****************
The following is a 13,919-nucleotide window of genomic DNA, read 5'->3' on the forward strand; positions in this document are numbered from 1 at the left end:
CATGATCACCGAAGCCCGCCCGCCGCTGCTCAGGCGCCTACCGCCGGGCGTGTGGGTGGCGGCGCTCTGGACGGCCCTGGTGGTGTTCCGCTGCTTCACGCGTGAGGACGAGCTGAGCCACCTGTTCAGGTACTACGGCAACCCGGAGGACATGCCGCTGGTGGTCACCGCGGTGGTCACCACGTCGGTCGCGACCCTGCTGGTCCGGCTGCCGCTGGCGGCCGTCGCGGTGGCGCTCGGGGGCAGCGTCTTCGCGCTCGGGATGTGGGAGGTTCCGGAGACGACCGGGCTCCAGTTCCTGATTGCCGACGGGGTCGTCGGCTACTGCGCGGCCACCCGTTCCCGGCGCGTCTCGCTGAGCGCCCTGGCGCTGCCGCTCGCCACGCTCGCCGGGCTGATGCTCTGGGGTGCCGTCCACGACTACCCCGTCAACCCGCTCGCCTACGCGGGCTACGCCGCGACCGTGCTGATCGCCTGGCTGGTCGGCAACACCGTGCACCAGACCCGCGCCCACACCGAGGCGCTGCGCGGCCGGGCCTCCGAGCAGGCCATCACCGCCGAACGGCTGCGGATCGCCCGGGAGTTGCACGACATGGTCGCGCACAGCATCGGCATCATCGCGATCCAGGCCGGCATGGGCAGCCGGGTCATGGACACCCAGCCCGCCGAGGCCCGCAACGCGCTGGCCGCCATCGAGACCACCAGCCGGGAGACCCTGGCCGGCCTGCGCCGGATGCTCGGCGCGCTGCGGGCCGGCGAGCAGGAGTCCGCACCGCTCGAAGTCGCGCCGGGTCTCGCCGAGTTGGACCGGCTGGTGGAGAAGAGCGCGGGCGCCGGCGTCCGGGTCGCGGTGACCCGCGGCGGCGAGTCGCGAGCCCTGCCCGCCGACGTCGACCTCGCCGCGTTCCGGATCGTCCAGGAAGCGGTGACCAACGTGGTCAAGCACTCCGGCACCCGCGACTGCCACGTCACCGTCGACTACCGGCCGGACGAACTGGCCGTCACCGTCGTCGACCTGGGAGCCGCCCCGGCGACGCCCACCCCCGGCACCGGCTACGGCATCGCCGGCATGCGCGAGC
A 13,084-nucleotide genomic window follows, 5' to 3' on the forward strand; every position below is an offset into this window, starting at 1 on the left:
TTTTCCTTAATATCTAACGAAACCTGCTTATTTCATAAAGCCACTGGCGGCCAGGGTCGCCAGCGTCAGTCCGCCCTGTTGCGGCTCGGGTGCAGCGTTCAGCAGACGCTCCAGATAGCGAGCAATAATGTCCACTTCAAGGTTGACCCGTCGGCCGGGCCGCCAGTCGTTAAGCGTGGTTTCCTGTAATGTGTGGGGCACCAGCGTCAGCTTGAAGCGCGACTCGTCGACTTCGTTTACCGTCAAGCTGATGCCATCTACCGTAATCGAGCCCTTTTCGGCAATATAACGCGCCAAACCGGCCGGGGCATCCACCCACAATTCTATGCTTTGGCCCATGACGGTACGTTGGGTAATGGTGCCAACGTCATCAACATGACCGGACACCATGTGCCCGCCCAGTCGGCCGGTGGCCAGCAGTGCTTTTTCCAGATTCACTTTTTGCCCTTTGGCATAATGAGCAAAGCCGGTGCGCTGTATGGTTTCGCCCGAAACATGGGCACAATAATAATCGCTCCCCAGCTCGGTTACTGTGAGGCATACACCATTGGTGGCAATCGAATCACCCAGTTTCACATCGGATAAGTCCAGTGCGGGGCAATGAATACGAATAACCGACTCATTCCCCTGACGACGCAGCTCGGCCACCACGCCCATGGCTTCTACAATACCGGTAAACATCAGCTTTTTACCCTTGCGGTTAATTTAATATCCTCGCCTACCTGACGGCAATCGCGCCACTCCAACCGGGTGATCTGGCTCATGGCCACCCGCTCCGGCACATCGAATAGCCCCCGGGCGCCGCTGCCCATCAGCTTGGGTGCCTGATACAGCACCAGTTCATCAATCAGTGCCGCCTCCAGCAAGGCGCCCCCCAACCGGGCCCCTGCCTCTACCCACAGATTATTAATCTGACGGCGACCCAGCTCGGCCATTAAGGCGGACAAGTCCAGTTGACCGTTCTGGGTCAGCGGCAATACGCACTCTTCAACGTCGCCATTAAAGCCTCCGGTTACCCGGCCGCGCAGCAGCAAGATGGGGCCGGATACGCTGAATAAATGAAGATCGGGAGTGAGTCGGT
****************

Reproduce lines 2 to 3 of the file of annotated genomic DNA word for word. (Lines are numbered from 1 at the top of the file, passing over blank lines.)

CATGATCACCGAAGCCCGCCCGCCGCTGCTCAGGCGCCTACCGCCGGGCGTGTGGGTGGCGGCGCTCTGGACGGCCCTGGTGGTGTTCCGCTGCTTCACGCGTGAGGACGAGCTGAGCCACCTGTTCAGGTACTACGGCAACCCGGAGGACATGCCGCTGGTGGTCACCGCGGTGGTCACCACGTCGGTCGCGACCCTGCTGGTCCGGCTGCCGCTGGCGGCCGTCGCGGTGGCGCTCGGGGGCAGCGTCTTCGCGCTCGGGATGTGGGAGGTTCCGGAGACGACCGGGCTCCAGTTCCTGATTGCCGACGGGGTCGTCGGCTACTGCGCGGCCACCCGTTCCCGGCGCGTCTCGCTGAGCGCCCTGGCGCTGCCGCTCGCCACGCTCGCCGGGCTGATGCTCTGGGGTGCCGTCCACGACTACCCCGTCAACCCGCTCGCCTACGCGGGCTACGCCGCGACCGTGCTGATCGCCTGGCTGGTCGGCAACACCGTGCACCAGACCCGCGCCCACACCGAGGCGCTGCGCGGCCGGGCCTCCGAGCAGGCCATCACCGCCGAACGGCTGCGGATCGCCCGGGAGTTGCACGACATGGTCGCGCACAGCATCGGCATCATCGCGATCCAGGCCGGCATGGGCAGCCGGGTCATGGACACCCAGCCCGCCGAGGCCCGCAACGCGCTGGCCGCCATCGAGACCACCAGCCGGGAGACCCTGGCCGGCCTGCGCCGGATGCTCGGCGCGCTGCGGGCCGGCGAGCAGGAGTCCGCACCGCTCGAAGTCGCGCCGGGTCTCGCCGAGTTGGACCGGCTGGTGGAGAAGAGCGCGGGCGCCGGCGTCCGGGTCGCGGTGACCCGCGGCGGCGAGTCGCGAGCCCTGCCCGCCGACGTCGACCTCGCCGCGTTCCGGATCGTCCAGGAAGCGGTGACCAACGTGGTCAAGCACTCCGGCACCCGCGACTGCCACGTCACCGTCGACTACCGGCCGGACGAACTGGCCGTCACCGTCGTCGACCTGGGAGCCGCCCCGGCGACGCCCACCCCCGGCACCGGCTACGGCATCGCCGGCATGCGCGAGC
A 13,084-nucleotide genomic window follows, 5' to 3' on the forward strand; every position below is an offset into this window, starting at 1 on the left: